Perspective: Kirton McConkie Law Blog

Privacy Shield: The New Safe Harbor

In the aftermath of the Safe Harbor invalidation, the European Commission and the U.S. Department of Commerce have agreed to a new draft of the “Privacy Shield”.

The first draft Privacy Shield was unveiled in February, but received widespread criticism in Europe. Like its predecessor (Safe Harbor), the new draft of the Privacy Shield allows organizations to efficiently move personal information from EU member states (as well as Iceland, Liechtenstein and Norway) to the United States. However, the Privacy Shield is more complex than Safe Harbor—it contains more provisions and introduces additional requirements.

Similar to the Safe Harbor framework, the Privacy Shield is based on a system of self-certification. U.S. organizations seeking to take advantage of the Privacy Shield may self-certify with the U.S. Department of Commerce and by doing so, commit to follow the Privacy Shield Principles. The Privacy Shield will be enforced by the Federal Trade Commission (“FTC”).

Key Updates

The most notable differences between Safe Harbor and the Privacy Shield are found in the Draft Commission Implementing Decision Regarding the Adequacy of the Protection Provided by the European Union-U.S. Privacy Shield (the “Implementing Decision”). The Implementing Decision provides that certified companies must contractually obligate the recipient of personal information (in onward transfer contracts) to notify the Privacy Shield-certified company if the recipient is unable to provide the level of protection required by the Privacy Shield Principles. Certified companies must also contractually obligate third parties to delete or de-identify personal information if such information is no longer relevant to the purposes for which it was initially processed.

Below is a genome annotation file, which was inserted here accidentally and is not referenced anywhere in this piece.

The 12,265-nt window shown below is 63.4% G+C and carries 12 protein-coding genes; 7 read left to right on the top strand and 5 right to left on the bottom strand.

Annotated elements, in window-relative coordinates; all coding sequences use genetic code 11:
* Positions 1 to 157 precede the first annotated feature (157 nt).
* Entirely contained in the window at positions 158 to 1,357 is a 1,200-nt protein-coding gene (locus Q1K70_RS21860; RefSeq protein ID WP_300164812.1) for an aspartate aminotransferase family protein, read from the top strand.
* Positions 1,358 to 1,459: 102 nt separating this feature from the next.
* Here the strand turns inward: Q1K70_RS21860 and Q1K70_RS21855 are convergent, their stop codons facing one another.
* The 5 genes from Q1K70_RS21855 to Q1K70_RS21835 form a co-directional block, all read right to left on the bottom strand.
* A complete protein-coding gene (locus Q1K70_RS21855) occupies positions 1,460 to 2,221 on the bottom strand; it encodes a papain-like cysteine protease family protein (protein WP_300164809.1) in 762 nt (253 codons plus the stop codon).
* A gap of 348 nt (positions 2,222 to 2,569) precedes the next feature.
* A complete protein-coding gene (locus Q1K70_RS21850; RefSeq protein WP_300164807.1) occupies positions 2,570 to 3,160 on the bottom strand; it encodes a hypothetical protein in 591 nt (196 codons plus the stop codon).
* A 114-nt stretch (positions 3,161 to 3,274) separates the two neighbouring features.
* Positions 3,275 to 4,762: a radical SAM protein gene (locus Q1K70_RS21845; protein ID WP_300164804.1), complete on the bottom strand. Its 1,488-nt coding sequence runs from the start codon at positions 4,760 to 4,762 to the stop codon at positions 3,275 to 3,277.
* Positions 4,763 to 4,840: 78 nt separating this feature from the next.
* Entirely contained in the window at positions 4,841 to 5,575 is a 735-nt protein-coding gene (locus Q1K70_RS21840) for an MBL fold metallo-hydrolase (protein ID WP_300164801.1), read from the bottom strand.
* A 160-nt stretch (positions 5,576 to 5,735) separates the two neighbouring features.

Grace Period

To incentivize organizations to use the new Privacy Shield, the Implementing Decision also provides that if an organization files its self-certification within the first two months from the date the Privacy Shield becomes effective, it will be granted a nine month grace period to ensure that its contracts with third party processors conform to the new Privacy Shield requirements.

Clarification of Privacy Principles

The current EU Directive 95/46/EC (as well as the new General Data Protection Regulation (EU) 2016/679) sets forth a series of Privacy Principles, including lawful processing, fair processing, relevancy, accuracy, accountability, limited retention and recourse, enforcement and liability. The Implementation Decision clarifies its analysis of the Privacy Principles and how they should be implemented. For example:

        i.            Accountability—The Accountability Principle provides that transfers of personal information are permissible for limited and specified purposes, based in contract, and if such contract provides the same level of protection as required by the Privacy Principles. The Implementation Decision further states that the requirement to provide the same level of protection as guaranteed by the Privacy Principles applies equally to all parties involved in the processing, even when a third party recipient of personal information transfers such information to another third party (e.g., a sub-processor).

      ii.            Recourse, Enforcement and Liability—The Recourse, Enforcement and Liability Principle requires that organizations provide data subjects with recourse when personal information has been processed in violation of the relevant data protection law. The Implementation Decision further provides that organizations that fail to appropriately address complaints from data subjects will be subject to FTC investigations.  

What Now?

For those organizations taking the wait and see approach after the Safe Harbor was struck down, the wait is over and the Privacy Shield is the answer. Though more stringent than its predecessor, it should provide legal assurance to organizations that do not want to transfer personal from the EU to the U.S. via binding corporate rules or model contracts.

Kirton McConkie’s International section routinely advises clients on all aspects of data privacy regulation in the EU and in many other countries around the world.